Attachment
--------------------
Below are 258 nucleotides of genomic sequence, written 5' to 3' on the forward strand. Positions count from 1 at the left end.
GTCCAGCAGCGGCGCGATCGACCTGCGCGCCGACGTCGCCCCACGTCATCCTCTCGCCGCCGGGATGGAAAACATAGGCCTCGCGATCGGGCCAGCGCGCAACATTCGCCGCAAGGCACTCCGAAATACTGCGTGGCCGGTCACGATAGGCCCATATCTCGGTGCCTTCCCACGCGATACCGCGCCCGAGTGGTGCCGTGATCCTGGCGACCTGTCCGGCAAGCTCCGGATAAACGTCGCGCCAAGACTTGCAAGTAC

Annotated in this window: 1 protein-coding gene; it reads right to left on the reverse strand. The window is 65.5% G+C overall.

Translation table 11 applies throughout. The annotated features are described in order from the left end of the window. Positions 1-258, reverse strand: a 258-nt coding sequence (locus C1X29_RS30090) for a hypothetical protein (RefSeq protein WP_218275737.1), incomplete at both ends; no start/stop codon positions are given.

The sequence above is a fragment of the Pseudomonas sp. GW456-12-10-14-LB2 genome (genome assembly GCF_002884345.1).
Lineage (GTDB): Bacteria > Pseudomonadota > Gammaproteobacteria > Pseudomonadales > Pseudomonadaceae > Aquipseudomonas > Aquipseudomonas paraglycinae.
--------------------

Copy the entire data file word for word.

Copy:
Below are 258 nucleotides of genomic sequence, written 5' to 3' on the forward strand. Positions count from 1 at the left end.
GTCCAGCAGCGGCGCGATCGACCTGCGCGCCGACGTCGCCCCACGTCATCCTCTCGCCGCCGGGATGGAAAACATAGGCCTCGCGATCGGGCCAGCGCGCAACATTCGCCGCAAGGCACTCCGAAATACTGCGTGGCCGGTCACGATAGGCCCATATCTCGGTGCCTTCCCACGCGATACCGCGCCCGAGTGGTGCCGTGATCCTGGCGACCTGTCCGGCAAGCTCCGGATAAACGTCGCGCCAAGACTTGCAAGTAC

Annotated in this window: 1 protein-coding gene; it reads right to left on the reverse strand. The window is 65.5% G+C overall.

Translation table 11 applies throughout. The annotated features are described in order from the left end of the window. Positions 1-258, reverse strand: a 258-nt coding sequence (locus C1X29_RS30090) for a hypothetical protein (RefSeq protein WP_218275737.1), incomplete at both ends; no start/stop codon positions are given.

The sequence above is a fragment of the Pseudomonas sp. GW456-12-10-14-LB2 genome (genome assembly GCF_002884345.1).
Lineage (GTDB): Bacteria > Pseudomonadota > Gammaproteobacteria > Pseudomonadales > Pseudomonadaceae > Aquipseudomonas > Aquipseudomonas paraglycinae.